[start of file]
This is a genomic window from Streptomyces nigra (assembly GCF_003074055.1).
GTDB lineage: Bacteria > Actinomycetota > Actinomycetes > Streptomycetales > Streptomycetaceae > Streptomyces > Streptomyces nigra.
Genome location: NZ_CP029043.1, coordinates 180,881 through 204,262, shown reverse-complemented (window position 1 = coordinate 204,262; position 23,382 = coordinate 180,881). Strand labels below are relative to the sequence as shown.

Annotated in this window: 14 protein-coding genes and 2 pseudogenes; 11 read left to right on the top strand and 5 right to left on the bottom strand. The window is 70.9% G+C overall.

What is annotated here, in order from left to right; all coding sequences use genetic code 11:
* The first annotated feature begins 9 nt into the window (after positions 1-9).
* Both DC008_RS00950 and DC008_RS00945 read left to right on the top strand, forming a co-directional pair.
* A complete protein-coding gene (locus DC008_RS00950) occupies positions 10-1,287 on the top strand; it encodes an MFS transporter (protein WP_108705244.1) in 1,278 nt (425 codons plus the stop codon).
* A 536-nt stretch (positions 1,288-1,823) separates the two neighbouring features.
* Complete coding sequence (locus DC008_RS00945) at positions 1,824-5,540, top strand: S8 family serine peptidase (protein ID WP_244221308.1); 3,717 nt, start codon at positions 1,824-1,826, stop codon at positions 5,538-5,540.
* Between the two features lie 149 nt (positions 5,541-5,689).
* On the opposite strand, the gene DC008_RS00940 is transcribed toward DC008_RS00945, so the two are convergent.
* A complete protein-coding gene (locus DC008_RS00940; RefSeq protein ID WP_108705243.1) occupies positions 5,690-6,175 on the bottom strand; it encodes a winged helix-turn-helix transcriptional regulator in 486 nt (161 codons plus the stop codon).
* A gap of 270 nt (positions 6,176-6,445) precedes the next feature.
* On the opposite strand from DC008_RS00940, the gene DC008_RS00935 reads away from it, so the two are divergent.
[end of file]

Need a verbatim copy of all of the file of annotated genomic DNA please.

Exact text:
This is a genomic window from Streptomyces nigra (assembly GCF_003074055.1).
GTDB lineage: Bacteria > Actinomycetota > Actinomycetes > Streptomycetales > Streptomycetaceae > Streptomyces > Streptomyces nigra.
Genome location: NZ_CP029043.1, coordinates 180,881 through 204,262, shown reverse-complemented (window position 1 = coordinate 204,262; position 23,382 = coordinate 180,881). Strand labels below are relative to the sequence as shown.

Annotated in this window: 14 protein-coding genes and 2 pseudogenes; 11 read left to right on the top strand and 5 right to left on the bottom strand. The window is 70.9% G+C overall.

What is annotated here, in order from left to right; all coding sequences use genetic code 11:
* The first annotated feature begins 9 nt into the window (after positions 1-9).
* Both DC008_RS00950 and DC008_RS00945 read left to right on the top strand, forming a co-directional pair.
* A complete protein-coding gene (locus DC008_RS00950) occupies positions 10-1,287 on the top strand; it encodes an MFS transporter (protein WP_108705244.1) in 1,278 nt (425 codons plus the stop codon).
* A 536-nt stretch (positions 1,288-1,823) separates the two neighbouring features.
* Complete coding sequence (locus DC008_RS00945) at positions 1,824-5,540, top strand: S8 family serine peptidase (protein ID WP_244221308.1); 3,717 nt, start codon at positions 1,824-1,826, stop codon at positions 5,538-5,540.
* Between the two features lie 149 nt (positions 5,541-5,689).
* On the opposite strand, the gene DC008_RS00940 is transcribed toward DC008_RS00945, so the two are convergent.
* A complete protein-coding gene (locus DC008_RS00940; RefSeq protein ID WP_108705243.1) occupies positions 5,690-6,175 on the bottom strand; it encodes a winged helix-turn-helix transcriptional regulator in 486 nt (161 codons plus the stop codon).
* A gap of 270 nt (positions 6,176-6,445) precedes the next feature.
* On the opposite strand from DC008_RS00940, the gene DC008_RS00935 reads away from it, so the two are divergent.